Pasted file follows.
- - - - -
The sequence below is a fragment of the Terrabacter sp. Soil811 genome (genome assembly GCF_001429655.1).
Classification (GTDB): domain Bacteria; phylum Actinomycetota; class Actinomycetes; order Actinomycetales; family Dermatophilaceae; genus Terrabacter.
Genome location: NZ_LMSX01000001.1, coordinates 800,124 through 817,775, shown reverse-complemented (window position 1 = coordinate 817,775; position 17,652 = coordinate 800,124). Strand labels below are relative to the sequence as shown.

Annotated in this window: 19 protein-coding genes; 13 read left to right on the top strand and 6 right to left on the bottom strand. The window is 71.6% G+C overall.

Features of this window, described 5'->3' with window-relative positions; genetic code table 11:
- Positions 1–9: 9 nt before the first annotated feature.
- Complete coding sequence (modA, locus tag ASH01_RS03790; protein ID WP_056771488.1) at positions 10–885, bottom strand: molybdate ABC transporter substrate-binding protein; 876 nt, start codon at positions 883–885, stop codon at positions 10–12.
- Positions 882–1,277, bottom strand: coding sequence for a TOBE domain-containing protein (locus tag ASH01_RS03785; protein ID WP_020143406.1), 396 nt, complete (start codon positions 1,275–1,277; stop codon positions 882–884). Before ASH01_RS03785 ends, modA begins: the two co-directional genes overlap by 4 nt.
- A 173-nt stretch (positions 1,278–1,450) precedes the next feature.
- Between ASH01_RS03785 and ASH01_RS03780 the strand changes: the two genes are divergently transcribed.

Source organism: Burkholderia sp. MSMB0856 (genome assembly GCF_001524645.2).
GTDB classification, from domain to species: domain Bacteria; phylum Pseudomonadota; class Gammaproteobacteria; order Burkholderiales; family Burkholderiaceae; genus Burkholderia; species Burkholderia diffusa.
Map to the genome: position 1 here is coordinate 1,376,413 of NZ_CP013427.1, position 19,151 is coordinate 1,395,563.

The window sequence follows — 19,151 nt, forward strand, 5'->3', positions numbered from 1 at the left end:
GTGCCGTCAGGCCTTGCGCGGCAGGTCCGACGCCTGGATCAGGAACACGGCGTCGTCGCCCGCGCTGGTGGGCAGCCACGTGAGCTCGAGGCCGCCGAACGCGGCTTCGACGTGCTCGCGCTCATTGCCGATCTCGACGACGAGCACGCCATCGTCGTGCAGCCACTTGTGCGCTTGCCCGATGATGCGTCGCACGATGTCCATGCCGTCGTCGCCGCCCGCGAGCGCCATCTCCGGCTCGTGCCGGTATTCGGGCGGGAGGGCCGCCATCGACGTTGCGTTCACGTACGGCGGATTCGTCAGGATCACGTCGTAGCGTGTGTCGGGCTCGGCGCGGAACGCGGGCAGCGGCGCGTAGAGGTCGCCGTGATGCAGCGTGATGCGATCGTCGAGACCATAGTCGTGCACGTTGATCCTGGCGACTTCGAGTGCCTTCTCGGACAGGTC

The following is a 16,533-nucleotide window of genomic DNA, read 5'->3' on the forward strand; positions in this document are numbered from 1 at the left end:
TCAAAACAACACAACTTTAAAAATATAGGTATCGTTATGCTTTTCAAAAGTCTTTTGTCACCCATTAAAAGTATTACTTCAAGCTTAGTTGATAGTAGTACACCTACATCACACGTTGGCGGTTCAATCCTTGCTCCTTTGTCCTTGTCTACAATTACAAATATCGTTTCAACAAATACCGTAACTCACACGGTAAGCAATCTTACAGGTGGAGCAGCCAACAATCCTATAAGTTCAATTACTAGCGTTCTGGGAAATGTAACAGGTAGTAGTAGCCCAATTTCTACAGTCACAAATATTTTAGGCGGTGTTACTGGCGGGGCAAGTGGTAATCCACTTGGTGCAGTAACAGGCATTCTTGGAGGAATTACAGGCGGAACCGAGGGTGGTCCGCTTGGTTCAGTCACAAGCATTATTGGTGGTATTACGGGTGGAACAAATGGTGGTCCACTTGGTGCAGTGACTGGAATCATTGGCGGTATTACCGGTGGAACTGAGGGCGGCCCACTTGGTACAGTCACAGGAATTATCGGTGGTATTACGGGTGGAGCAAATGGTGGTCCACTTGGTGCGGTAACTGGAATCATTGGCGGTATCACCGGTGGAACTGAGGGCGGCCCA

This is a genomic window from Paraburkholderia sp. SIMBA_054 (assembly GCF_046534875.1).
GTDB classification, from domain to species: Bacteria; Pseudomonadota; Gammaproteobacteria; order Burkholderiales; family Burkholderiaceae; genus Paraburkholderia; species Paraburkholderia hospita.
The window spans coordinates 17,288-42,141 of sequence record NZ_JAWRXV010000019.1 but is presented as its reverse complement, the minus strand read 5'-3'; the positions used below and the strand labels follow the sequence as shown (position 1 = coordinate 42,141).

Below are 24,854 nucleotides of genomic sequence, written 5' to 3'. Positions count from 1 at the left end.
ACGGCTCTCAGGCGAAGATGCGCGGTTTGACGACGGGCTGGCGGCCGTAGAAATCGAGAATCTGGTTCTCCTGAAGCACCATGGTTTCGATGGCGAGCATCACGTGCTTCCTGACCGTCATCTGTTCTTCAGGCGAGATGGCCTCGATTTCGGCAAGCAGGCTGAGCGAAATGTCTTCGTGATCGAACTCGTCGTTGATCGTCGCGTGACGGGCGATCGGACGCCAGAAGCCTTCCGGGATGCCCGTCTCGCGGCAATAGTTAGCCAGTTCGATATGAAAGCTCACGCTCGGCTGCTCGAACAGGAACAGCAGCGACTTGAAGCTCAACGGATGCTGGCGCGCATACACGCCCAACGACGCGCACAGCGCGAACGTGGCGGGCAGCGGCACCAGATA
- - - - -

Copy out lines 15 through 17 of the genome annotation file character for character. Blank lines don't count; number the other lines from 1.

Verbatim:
GTGCCGTCAGGCCTTGCGCGGCAGGTCCGACGCCTGGATCAGGAACACGGCGTCGTCGCCCGCGCTGGTGGGCAGCCACGTGAGCTCGAGGCCGCCGAACGCGGCTTCGACGTGCTCGCGCTCATTGCCGATCTCGACGACGAGCACGCCATCGTCGTGCAGCCACTTGTGCGCTTGCCCGATGATGCGTCGCACGATGTCCATGCCGTCGTCGCCGCCCGCGAGCGCCATCTCCGGCTCGTGCCGGTATTCGGGCGGGAGGGCCGCCATCGACGTTGCGTTCACGTACGGCGGATTCGTCAGGATCACGTCGTAGCGTGTGTCGGGCTCGGCGCGGAACGCGGGCAGCGGCGCGTAGAGGTCGCCGTGATGCAGCGTGATGCGATCGTCGAGACCATAGTCGTGCACGTTGATCCTGGCGACTTCGAGTGCCTTCTCGGACAGGTC

The following is a 16,533-nucleotide window of genomic DNA, read 5'->3' on the forward strand; positions in this document are numbered from 1 at the left end:
TCAAAACAACACAACTTTAAAAATATAGGTATCGTTATGCTTTTCAAAAGTCTTTTGTCACCCATTAAAAGTATTACTTCAAGCTTAGTTGATAGTAGTACACCTACATCACACGTTGGCGGTTCAATCCTTGCTCCTTTGTCCTTGTCTACAATTACAAATATCGTTTCAACAAATACCGTAACTCACACGGTAAGCAATCTTACAGGTGGAGCAGCCAACAATCCTATAAGTTCAATTACTAGCGTTCTGGGAAATGTAACAGGTAGTAGTAGCCCAATTTCTACAGTCACAAATATTTTAGGCGGTGTTACTGGCGGGGCAAGTGGTAATCCACTTGGTGCAGTAACAGGCATTCTTGGAGGAATTACAGGCGGAACCGAGGGTGGTCCGCTTGGTTCAGTCACAAGCATTATTGGTGGTATTACGGGTGGAACAAATGGTGGTCCACTTGGTGCAGTGACTGGAATCATTGGCGGTATTACCGGTGGAACTGAGGGCGGCCCACTTGGTACAGTCACAGGAATTATCGGTGGTATTACGGGTGGAGCAAATGGTGGTCCACTTGGTGCGGTAACTGGAATCATTGGCGGTATCACCGGTGGAACTGAGGGCGGCCCA